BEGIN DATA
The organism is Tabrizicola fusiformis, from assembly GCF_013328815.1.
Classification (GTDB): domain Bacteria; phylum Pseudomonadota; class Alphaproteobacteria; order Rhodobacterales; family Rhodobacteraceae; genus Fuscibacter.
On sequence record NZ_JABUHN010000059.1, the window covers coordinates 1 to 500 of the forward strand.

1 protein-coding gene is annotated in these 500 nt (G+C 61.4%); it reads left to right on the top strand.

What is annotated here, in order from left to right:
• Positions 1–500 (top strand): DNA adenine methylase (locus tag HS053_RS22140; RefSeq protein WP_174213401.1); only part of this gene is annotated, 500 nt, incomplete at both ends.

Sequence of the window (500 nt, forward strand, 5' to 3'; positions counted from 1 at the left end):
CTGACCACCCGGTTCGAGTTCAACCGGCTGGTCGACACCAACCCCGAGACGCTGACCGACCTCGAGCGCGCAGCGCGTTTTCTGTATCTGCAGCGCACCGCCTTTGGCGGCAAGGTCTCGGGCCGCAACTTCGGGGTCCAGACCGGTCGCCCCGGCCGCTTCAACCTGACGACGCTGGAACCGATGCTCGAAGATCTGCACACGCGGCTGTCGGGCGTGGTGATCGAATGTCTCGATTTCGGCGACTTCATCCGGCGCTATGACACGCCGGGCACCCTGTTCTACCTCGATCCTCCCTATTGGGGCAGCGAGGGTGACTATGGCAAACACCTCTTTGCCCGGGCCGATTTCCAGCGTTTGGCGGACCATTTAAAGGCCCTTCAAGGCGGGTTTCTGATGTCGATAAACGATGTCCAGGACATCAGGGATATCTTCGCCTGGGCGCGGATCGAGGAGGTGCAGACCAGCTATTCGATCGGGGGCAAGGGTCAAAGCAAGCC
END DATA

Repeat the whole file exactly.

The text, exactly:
The organism is Tabrizicola fusiformis, from assembly GCF_013328815.1.
Classification (GTDB): domain Bacteria; phylum Pseudomonadota; class Alphaproteobacteria; order Rhodobacterales; family Rhodobacteraceae; genus Fuscibacter.
On sequence record NZ_JABUHN010000059.1, the window covers coordinates 1 to 500 of the forward strand.

1 protein-coding gene is annotated in these 500 nt (G+C 61.4%); it reads left to right on the top strand.

What is annotated here, in order from left to right:
• Positions 1–500 (top strand): DNA adenine methylase (locus tag HS053_RS22140; RefSeq protein WP_174213401.1); only part of this gene is annotated, 500 nt, incomplete at both ends.

Sequence of the window (500 nt, forward strand, 5' to 3'; positions counted from 1 at the left end):
CTGACCACCCGGTTCGAGTTCAACCGGCTGGTCGACACCAACCCCGAGACGCTGACCGACCTCGAGCGCGCAGCGCGTTTTCTGTATCTGCAGCGCACCGCCTTTGGCGGCAAGGTCTCGGGCCGCAACTTCGGGGTCCAGACCGGTCGCCCCGGCCGCTTCAACCTGACGACGCTGGAACCGATGCTCGAAGATCTGCACACGCGGCTGTCGGGCGTGGTGATCGAATGTCTCGATTTCGGCGACTTCATCCGGCGCTATGACACGCCGGGCACCCTGTTCTACCTCGATCCTCCCTATTGGGGCAGCGAGGGTGACTATGGCAAACACCTCTTTGCCCGGGCCGATTTCCAGCGTTTGGCGGACCATTTAAAGGCCCTTCAAGGCGGGTTTCTGATGTCGATAAACGATGTCCAGGACATCAGGGATATCTTCGCCTGGGCGCGGATCGAGGAGGTGCAGACCAGCTATTCGATCGGGGGCAAGGGTCAAAGCAAGCC